I can't find anything in Barcy, France (north-east of Paris). But there's a Burcy a little south of Paris and a Bussy, all three are still in Marne-et-Seine. I also found a Burcy in Normandie...which is another possibility, because that is much closer to the coast and England.
How long would it take to get from Paris to the coast if you were escaping and hiding? It's roughly 100 miles. The pioneers walked on average of 10 miles a day. That would make it about 10 days from Paris to Le Havre. One to cross the channel and then how to get from southern England to Liverpool? And why would her brother and sister die? Was it winter? Did they travel at night? If it was a local dispute, once they were a couple days away from the area, it shouldn't have mattered. So if they were followed and George and Sylvia killed, then it must have been a bigger issue. Or maybe they died in the initial escape from their home, at the beginning of the event.
What about their parents? Their parents have never been mentioned. Were they killed outright? Were the children given instructions to leave if the parents were arrested? Were they orphans already?
We have no idea whether they were upper- or lower-class. I'd have to assume for something of this sort they must have been fairly well-to-do. It doesn't make sense that poor farmers would be chased out of the area. That would also make more sense if she truly was a "companion" to a wealthy woman--"Lady" Goodall. A poor farm-girl would not have had the training to be a companion in a wealthy social class. But it doesn't explain the "servant" occupation in the 1861 Census with Charles Taylor. That can only be explained as covering up for their relationship. I'd think that "servant" must have been accompanied by a wink and a knowing grin when the census-taker wrote it down.
So how did she escape anyway? And what exactly was she escaping from? Did she have help? Was there someone who took care of her or did she have to find her own way?
So, supposing Marian was hiding all the way across the channel. What next? Did she have any money to live on? Did she have any idea of a job? How did she get the job of being companion to Lady Goodall in the first place? Did she have the position promised to her before she left France? Did she have a safe place to go to in England? If she was well-to-do, were they able to bring anything with them? If as it says, she came as a young woman, [one document says sixteen] then what would she have done to make ends meet until she got the position as companion? I wonder if she was turned away from her position with Lady Goodall because of her interest in (or assignations with) Charles Taylor. It is easy to believe that in that position she met Charles Taylor and "changed jobs".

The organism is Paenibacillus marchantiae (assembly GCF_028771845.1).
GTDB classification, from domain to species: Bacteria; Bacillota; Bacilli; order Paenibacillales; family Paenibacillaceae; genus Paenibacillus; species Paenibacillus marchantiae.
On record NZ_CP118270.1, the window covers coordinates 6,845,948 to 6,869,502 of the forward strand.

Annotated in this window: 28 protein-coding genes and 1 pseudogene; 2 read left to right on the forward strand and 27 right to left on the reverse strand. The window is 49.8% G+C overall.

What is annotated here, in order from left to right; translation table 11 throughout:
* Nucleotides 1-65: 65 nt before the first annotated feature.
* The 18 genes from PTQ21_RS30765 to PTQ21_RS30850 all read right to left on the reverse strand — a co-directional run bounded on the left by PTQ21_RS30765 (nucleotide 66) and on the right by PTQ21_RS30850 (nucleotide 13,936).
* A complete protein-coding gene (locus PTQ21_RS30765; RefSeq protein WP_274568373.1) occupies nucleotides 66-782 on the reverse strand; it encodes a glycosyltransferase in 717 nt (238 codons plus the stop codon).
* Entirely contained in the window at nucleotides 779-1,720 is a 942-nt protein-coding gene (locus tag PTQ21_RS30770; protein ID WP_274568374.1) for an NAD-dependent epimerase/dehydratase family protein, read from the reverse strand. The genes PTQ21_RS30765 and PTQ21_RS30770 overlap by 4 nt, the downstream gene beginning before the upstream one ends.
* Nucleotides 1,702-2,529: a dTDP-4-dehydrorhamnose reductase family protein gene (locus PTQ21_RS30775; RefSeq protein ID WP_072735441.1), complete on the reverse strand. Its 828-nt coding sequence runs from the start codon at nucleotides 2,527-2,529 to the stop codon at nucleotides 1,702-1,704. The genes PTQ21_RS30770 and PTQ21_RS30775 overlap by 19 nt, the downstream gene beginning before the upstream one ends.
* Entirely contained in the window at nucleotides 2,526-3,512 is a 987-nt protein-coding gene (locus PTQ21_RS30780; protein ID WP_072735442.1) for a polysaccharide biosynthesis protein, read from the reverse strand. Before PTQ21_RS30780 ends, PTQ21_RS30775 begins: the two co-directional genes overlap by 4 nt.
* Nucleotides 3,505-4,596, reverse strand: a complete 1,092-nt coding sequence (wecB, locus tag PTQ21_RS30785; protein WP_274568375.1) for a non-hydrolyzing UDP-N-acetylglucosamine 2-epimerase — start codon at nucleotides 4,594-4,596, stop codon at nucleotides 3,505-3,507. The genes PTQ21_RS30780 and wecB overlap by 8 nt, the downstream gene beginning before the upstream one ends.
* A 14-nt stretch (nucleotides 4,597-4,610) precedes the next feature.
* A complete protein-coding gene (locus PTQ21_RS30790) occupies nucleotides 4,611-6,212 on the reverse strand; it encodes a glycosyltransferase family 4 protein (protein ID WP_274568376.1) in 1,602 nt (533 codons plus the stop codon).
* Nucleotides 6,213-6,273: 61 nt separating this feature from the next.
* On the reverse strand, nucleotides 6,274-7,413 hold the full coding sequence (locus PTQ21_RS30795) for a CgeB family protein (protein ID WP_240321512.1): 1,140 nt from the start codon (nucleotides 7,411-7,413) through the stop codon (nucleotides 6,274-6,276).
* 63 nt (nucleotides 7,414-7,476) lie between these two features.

Okay, here's an awful thought...what if she wasn't companion to LADY Goodall but a Mr. Goodall? What if William is truly William Goodall? Don't know. Never thought of this possibility before and truly, I never would have dared write it down if all the closer relatives weren't already gone. But what if Mr. Goodall picked her up in France and brought her to England and then for some reason they split up and she found Charles Taylor? However, I don't think she would have left one safe position without expectation or knowledge of another. On the other hand, She had to have been of at least a middle-class social status or she couldn't possibly have retained Charles' interest long enough for the births of all their children...although I am leaning to the belief that Alice Jane was the product of a last-ditch effort to retain his attention.